- Social media for public sector information dissemination and knowledge
   - Social media for mass collaboration and crowdsourcing
   - Social media for development
   - Social media adoption/diffusion and use behavior
   - Social media governance and policy
   - Legal considerations and risks of using social media
   - Social media as a disaster management tool
   - Social media for transparency, openness, and sharing
   - Risk and benefits associated with social media
   - Role of social media in development
   - Social media for community building

The above areas are just indicative and this special issue would welcome
papers discussing other topics relevant to social media in public sector in
the Middle Eastern region.

*Submission Guidelines*

Original manuscripts should be prepared according to the JCEA author
guidelines available at:

* *

*Send inquiries and manuscripts to *Dr. Nahed, email:
nazab at aucegypt.eduand Dr. Khan, email:
gohar.feroz at kut.ac.kr

About JCEA

JCEA is a refereed biannual e-publication devoted to the study of current
political, social and economic trends in East and Southeast Asia. JCEA also
accepts studies related to Internet research, Triple Helix, social network
analysis, and cyber communication. The editors welcome manuscripts based on
original research or significant re-examination of existing literature. For
more details please visit the Journal website: http://eastasia.yu.ac.kr/

*Indexing and Abstracting*

   - EBSCO Publishing
   - Scopus (under evaluation)
   - SSCI (in preparation)

*References *

Dunleavy, P., & Margetts, H. Z. (2010). The second wave of digital era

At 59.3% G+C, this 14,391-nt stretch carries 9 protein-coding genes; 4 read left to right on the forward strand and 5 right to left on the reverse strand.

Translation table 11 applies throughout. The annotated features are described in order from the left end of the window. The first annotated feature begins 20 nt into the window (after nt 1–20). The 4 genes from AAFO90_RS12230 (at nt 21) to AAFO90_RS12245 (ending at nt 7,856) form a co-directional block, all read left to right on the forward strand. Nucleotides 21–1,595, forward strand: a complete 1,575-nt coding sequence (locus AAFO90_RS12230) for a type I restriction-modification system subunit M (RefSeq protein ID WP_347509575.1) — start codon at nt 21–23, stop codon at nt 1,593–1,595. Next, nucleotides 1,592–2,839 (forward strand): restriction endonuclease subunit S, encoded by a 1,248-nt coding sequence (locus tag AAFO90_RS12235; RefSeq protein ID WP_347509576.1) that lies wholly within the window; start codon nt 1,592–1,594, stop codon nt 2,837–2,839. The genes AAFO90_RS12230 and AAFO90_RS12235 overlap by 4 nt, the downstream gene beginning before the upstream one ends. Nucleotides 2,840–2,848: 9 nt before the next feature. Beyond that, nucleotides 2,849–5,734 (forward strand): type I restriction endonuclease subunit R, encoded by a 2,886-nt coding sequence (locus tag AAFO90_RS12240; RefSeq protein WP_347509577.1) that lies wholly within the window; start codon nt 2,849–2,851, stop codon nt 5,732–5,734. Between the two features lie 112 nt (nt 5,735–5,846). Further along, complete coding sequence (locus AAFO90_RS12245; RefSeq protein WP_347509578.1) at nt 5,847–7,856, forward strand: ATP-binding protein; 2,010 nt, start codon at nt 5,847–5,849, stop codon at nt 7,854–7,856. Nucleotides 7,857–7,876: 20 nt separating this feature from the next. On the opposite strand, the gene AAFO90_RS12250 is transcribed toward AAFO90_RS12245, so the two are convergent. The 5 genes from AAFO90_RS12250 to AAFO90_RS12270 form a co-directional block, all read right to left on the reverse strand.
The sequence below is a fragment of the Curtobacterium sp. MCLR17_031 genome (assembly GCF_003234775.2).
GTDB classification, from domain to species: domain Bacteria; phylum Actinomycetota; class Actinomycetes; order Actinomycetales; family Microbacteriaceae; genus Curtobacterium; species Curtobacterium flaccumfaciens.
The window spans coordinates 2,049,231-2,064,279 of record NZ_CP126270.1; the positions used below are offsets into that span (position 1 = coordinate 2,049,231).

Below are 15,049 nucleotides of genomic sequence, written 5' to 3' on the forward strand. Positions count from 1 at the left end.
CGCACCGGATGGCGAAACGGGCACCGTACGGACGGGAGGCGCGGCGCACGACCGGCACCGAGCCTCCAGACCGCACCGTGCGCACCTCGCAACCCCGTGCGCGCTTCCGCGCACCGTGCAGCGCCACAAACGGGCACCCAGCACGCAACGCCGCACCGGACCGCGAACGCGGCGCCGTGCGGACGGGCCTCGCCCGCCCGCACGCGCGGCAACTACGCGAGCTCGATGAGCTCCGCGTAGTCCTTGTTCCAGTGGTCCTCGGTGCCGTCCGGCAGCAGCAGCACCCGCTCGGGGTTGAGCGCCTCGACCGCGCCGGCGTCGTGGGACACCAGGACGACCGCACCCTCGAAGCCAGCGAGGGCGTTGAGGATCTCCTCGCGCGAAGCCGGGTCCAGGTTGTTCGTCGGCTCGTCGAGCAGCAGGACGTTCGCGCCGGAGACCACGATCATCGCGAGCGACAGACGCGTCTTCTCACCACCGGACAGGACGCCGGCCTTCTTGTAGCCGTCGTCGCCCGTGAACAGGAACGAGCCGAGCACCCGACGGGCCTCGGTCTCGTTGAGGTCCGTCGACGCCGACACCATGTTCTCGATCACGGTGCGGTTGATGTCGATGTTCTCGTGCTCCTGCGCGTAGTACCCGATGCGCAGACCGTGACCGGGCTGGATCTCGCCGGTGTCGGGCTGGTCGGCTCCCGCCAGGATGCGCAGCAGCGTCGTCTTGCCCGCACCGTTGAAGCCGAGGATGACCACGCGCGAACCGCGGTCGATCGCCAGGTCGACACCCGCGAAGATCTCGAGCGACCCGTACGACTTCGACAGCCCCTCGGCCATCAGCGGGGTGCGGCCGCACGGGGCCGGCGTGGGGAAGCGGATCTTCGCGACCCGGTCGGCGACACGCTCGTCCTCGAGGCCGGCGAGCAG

governance. *APSA 2010 Annual Meeting Papers*.

Chun SA, Luna-Reyes LF and Sandoval-Almazán R. (2012) Collaborative
e-government. *Transforming Government: People, Process and Policy* 6: 5 -

Eggers, W. D. (2005). *Government 2.0: Using Technology to Improve
Education, Cut Red Tape, Reduce Gridlock, and Enhance Democracy*. Lanhma,
MD: Rowman & Littlefield Publishers.

Khan, G.F. and Swar, B., (2013), Government 2.0: Utilization Model,
Implementation Scenarios, and Relationships, accepted for presentation
*at Pre-ECIS
(21st European Conference on Information Systems) workshop: E-Government
2.0: Case studies and experience reports* June 4, Utrecht, Netherlands.

Khan, G. F., Yoon, H. Y., & Park, H. W. (2012). *Social Media Use in Public
Sector: A comparative study of the Korean & US Government *Paper presented
at the ATHS panel during the 8th International Conference on Webometrics,
Informatics and Scientometrics & 13th COLLNET Meeting, 23-26 October 2012,
Seoul, Korea.

Khan, G. F. Young, H., Kim, J., & Park, H. W. (2013). From E-government to
Social Government: Government Use of Social Media in Korea,Online
Information Review*, forthcoming*

Linders, D. (2012). From e-government to we-government: Defining a typology
for citizen coproduction in the age of social media. *Government
Information Quarterly, 29*(4), 446-454. doi: 10.1016/j.giq.2012.06.003

McGuire, M. (2006). Collaborative public management: Assessing what we know
and how we know it. *Public Administration Review, 66*, 33-43.

O'Reilly, T. (2010). Government as a Platform (Chap 2). In D. Lathrop & L.
Ruma (Eds.), *Open government: Collaboration, transparency, and
participation in practice*: O'Reilly Media.

Patrice, M. (2010). Building open government. *Government Information
Quarterly, 27*(4), 401-413. doi: 10.1016/j.giq.2010.07.002

* *

Nahed A. Azab, PhD
Assistant Professor of Management Information Systems
Department of Management
School of Business
The American University in Cairo